NerdWallet Launches Financial Tool for Same-Sex Couples

If you are GLBT and wondering what you need to do to protect your finances as a same-sex couple, NerdWallet offers a new financial tool.

One of the realities of living in our country is that, unless you jump through a few hoops, it’s hard for same-sex couples to navigate the legal and financial requirements for naming your partner a next of kin, or ensuring that things proceed the way you want if you are incapacitated, or if you die. Heterosexuals, like myself, take it for granted that our partners have certain rights, and that things just happen a certain way, from receiving benefits from work to tax liability.

If you are looking for a little help in that area, NerdWallet has launched a new financial tool for same-sex couples. It provides insight on when to open a joint account as a same-sex couple, as well as some of the legal and tax issues involved. One of the biggest hurdles for many same-sex couples, even in states that allow gay marriage and/or civil unions, is the Defense of Marriage Act (DOMA). While states have been busy worrying about same-sex couples, they have ignored the fact that, as federal law, DOMA pretty much wreaks all sorts of havoc as GLBT couples try to figure out how to plan their finances and estates.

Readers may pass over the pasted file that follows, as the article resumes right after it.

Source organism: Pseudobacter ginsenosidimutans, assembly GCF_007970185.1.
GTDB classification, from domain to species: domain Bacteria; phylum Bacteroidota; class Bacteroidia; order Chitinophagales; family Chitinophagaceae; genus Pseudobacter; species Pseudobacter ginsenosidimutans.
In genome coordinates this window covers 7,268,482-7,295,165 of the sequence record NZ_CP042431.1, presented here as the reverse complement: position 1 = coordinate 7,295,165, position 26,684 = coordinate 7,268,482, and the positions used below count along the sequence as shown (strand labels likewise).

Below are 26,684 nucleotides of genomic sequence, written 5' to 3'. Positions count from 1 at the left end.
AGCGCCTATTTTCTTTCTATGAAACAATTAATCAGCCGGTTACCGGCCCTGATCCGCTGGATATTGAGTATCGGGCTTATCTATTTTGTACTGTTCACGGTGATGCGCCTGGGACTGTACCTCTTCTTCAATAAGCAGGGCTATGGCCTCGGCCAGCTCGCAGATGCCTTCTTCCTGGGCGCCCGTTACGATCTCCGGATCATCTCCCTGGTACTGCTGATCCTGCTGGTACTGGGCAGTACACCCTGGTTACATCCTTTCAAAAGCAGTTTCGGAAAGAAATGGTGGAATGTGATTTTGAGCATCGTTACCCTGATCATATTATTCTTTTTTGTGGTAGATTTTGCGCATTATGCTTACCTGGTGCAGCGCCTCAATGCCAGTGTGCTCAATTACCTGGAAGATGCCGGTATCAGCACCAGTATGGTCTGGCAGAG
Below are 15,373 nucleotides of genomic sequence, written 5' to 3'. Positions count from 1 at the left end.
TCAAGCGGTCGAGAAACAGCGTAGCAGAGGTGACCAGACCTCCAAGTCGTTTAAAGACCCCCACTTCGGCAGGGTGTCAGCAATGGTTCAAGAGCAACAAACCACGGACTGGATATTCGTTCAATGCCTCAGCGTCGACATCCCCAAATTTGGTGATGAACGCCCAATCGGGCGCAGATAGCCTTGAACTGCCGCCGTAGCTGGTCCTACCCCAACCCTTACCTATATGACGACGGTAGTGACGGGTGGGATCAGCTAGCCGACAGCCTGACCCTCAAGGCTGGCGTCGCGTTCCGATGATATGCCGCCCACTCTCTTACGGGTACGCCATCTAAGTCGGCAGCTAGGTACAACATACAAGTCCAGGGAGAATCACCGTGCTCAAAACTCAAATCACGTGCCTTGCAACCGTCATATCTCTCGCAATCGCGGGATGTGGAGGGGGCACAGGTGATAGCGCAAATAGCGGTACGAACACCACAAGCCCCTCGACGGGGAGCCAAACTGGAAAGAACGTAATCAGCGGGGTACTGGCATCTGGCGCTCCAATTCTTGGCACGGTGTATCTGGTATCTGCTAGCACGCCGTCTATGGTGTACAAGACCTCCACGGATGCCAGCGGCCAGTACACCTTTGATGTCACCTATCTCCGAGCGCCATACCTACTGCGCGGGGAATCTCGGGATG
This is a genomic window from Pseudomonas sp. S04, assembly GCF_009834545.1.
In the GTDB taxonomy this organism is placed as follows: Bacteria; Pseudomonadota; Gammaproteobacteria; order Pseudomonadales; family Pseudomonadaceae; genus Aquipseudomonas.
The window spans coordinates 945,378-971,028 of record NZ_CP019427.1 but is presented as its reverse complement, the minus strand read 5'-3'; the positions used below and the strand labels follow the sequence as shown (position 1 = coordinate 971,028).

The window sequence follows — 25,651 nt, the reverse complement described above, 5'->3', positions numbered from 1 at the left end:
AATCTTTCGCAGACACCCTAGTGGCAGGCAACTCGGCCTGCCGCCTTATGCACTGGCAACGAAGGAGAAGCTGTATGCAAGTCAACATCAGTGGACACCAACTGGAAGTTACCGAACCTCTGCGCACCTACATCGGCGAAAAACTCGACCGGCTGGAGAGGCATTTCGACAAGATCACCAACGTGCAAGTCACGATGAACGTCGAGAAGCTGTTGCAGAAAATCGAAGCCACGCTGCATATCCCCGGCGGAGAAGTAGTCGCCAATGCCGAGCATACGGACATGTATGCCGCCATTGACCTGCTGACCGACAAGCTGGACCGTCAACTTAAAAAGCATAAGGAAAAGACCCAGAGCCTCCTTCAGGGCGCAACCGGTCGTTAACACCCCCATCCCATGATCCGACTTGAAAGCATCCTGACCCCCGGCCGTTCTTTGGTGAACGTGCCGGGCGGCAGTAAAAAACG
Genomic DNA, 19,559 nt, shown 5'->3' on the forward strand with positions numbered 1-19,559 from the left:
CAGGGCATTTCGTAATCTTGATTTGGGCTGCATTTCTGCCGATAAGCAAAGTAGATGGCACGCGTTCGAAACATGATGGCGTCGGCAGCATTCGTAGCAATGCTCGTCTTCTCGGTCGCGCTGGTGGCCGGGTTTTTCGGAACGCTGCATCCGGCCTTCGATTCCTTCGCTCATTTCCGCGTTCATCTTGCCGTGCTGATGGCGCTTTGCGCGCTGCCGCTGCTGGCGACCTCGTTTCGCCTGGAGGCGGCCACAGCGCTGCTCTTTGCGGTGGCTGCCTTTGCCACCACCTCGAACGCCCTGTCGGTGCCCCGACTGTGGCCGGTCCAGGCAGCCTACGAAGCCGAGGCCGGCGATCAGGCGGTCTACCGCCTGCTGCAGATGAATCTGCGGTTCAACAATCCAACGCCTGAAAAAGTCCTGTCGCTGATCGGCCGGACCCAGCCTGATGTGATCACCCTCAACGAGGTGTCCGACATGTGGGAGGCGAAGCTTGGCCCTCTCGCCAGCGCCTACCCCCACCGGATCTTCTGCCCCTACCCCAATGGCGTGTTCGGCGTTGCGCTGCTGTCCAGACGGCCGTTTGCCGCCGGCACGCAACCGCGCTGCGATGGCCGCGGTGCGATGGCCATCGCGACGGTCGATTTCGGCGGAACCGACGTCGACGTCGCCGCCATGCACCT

The NerdWallet tool offers some basic, helpful information that can help same-sex couples as they try to build some sort of life together. However, it is still a good idea to consult with a knowledgeable estate planning attorney, and a financial planner well-versed in same-sex issues, before you proceed. All couples have challenges as they work to figure out their finances and build wealth together, but same-sex couples run into difficulties that I will never have to deal with, and the NerdWallet tool offers some helpful places to start.

1 thought on “NerdWallet Launches Financial Tool for Same-Sex Couples”

  1. Thanks for this news, Miranda. Something else readers should think about is getting their Advance Healthcare Directive done (living wills and powers of attorney). I just did mine to spare my family from the stress of having to figure out what to do. Here’s a site that has compiled all the docs for all 50 states:

    Good luck, y’all!

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